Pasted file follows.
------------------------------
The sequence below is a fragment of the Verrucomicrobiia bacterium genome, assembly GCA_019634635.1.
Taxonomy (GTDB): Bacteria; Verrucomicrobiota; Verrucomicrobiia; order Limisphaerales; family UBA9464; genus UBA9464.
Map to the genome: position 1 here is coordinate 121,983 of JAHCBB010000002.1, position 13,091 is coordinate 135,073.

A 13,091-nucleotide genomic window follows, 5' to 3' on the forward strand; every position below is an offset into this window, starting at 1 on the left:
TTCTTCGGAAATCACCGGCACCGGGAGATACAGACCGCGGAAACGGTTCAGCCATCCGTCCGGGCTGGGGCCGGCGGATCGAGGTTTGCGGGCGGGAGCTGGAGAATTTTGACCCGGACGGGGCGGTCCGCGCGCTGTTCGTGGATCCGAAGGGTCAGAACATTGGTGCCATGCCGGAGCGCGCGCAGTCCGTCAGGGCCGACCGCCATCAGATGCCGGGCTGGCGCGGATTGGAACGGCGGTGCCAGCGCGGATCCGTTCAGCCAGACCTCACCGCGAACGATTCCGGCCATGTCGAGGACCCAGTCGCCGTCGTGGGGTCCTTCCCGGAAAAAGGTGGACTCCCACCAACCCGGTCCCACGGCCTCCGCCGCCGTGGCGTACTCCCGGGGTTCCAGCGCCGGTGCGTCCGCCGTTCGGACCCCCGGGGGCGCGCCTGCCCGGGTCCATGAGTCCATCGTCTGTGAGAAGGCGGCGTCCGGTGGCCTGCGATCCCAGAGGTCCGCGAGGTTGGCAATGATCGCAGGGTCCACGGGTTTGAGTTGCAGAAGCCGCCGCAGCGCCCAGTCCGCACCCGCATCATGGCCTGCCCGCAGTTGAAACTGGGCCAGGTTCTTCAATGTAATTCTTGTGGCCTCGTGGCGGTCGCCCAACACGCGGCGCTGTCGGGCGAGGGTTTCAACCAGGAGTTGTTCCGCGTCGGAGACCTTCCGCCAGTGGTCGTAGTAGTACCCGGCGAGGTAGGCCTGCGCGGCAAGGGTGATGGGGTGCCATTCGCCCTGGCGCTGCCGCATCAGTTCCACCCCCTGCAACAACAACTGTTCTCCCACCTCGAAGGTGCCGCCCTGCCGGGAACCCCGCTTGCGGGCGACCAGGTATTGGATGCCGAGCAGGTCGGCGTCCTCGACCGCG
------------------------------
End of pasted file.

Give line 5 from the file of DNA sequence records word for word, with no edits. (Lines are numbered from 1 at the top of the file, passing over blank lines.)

TTCTTCGGAAATCACCGGCACCGGGAGATACAGACCGCGGAAACGGTTCAGCCATCCGTCCGGGCTGGGGCCGGCGGATCGAGGTTTGCGGGCGGGAGCTGGAGAATTTTGACCCGGACGGGGCGGTCCGCGCGCTGTTCGTGGATCCGAAGGGTCAGAACATTGGTGCCATGCCGGAGCGCGCGCAGTCCGTCAGGGCCGACCGCCATCAGATGCCGGGCTGGCGCGGATTGGAACGGCGGTGCCAGCGCGGATCCGTTCAGCCAGACCTCACCGCGAACGATTCCGGCCATGTCGAGGACCCAGTCGCCGTCGTGGGGTCCTTCCCGGAAAAAGGTGGACTCCCACCAACCCGGTCCCACGGCCTCCGCCGCCGTGGCGTACTCCCGGGGTTCCAGCGCCGGTGCGTCCGCCGTTCGGACCCCCGGGGGCGCGCCTGCCCGGGTCCATGAGTCCATCGTCTGTGAGAAGGCGGCGTCCGGTGGCCTGCGATCCCAGAGGTCCGCGAGGTTGGCAATGATCGCAGGGTCCACGGGTTTGAGTTGCAGAAGCCGCCGCAGCGCCCAGTCCGCACCCGCATCATGGCCTGCCCGCAGTTGAAACTGGGCCAGGTTCTTCAATGTAATTCTTGTGGCCTCGTGGCGGTCGCCCAACACGCGGCGCTGTCGGGCGAGGGTTTCAACCAGGAGTTGTTCCGCGTCGGAGACCTTCCGCCAGTGGTCGTAGTAGTACCCGGCGAGGTAGGCCTGCGCGGCAAGGGTGATGGGGTGCCATTCGCCCTGGCGCTGCCGCATCAGTTCCACCCCCTGCAACAACAACTGTTCTCCCACCTCGAAGGTGCCGCCCTGCCGGGAACCCCGCTTGCGGGCGACCAGGTATTGGATGCCGAGCAGGTCGGCGTCCTCGACCGCG